her translational kinetic energy. *************  her gravitational potential energy. ***************  the elastic potential energy of the bungee cords. ****************  (Unsure/lost/guessing/help!) ***** 
Ask the instructor an anonymous question, or make a comment. Selected questions/comments may be discussed in class.
"How do we know when something is non-conservative and conservative?"
"For the examples above, they were cases of either an increase of kinetic energy and decrease of gravitational potential energy, or vice versa. Is it possible the have increase-increase or decrease-decrease?" (Only if there was (positive) work be done to add energy to the system, or (negative) work being done to remove energy from the system. Otherwise if there are only two types of energy and no work being transferred to/from the system, then an increase in one type of energy must be fed by a corresponding decrease in the other type of energy, and vice versa.)
"For the woman on the bungee swing, how are we supposed to know which energy experiences the greatest amount of change without numeric values?"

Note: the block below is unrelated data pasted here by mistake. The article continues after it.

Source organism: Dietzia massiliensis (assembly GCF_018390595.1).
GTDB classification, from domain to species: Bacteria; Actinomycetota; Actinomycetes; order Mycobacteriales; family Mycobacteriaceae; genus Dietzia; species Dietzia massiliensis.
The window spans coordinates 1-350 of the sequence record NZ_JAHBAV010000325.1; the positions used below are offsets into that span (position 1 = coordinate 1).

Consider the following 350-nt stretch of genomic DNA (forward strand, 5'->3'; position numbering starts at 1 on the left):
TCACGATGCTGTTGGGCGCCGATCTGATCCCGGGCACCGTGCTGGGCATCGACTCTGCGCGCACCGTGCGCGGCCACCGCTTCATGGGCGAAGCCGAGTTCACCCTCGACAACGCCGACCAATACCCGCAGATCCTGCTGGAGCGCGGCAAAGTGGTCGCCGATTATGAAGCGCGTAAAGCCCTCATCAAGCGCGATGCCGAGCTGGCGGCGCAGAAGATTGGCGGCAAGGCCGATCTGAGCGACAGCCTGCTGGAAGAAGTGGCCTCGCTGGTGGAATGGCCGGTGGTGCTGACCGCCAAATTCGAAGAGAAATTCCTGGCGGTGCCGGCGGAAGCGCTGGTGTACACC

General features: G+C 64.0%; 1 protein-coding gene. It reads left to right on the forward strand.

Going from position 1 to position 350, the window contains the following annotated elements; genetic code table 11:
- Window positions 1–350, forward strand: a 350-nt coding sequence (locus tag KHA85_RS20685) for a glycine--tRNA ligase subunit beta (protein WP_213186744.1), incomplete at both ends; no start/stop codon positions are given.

"Will there be a study guide for the midterm that's a little more structured on the key concepts we need to know? Or do we just have to shuffle through our quizzes and homework, etc.?" (Go through the list of example midterm questions on next week's announcements page. The idea is that the methods and concepts used to answer those examples is what you would need to apply to answer your upcoming midterm.)
"Having a hard time understanding the textbook, YouTube is my friend but also sometimes my enemy."
"Can we do an end of the year potluck?" (The final exam is basically a "knowledge potluck." Everyone should bring something.)